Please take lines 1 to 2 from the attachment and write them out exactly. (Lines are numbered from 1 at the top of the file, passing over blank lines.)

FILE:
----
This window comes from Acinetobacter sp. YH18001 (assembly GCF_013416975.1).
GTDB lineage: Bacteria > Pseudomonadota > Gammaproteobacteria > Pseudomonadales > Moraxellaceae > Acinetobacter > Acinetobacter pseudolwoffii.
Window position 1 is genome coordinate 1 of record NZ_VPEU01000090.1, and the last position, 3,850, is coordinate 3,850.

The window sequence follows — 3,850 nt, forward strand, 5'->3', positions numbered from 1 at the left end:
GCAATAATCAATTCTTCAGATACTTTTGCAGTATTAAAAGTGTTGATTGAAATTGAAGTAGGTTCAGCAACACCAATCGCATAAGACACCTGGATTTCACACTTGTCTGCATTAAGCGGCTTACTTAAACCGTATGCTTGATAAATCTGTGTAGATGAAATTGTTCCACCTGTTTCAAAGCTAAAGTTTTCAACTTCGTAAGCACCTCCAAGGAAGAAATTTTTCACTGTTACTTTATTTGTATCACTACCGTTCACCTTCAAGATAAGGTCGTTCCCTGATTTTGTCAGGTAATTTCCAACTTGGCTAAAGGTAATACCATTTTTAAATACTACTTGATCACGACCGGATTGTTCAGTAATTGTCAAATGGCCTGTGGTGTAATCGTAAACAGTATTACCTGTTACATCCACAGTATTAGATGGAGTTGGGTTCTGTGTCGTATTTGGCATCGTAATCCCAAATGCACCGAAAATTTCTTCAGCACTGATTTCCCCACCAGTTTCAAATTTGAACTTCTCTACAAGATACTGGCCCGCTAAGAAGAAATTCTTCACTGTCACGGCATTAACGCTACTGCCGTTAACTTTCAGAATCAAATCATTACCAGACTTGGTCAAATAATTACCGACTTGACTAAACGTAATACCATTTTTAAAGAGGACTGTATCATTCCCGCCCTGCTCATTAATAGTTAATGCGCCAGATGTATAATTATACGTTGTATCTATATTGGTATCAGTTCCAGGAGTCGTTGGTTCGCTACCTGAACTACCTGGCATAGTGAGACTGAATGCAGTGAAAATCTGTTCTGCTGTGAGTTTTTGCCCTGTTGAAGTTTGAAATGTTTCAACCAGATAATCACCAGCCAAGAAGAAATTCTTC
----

This window comes from Acinetobacter sp. YH18001 (assembly GCF_013416975.1).
GTDB lineage: Bacteria > Pseudomonadota > Gammaproteobacteria > Pseudomonadales > Moraxellaceae > Acinetobacter > Acinetobacter pseudolwoffii.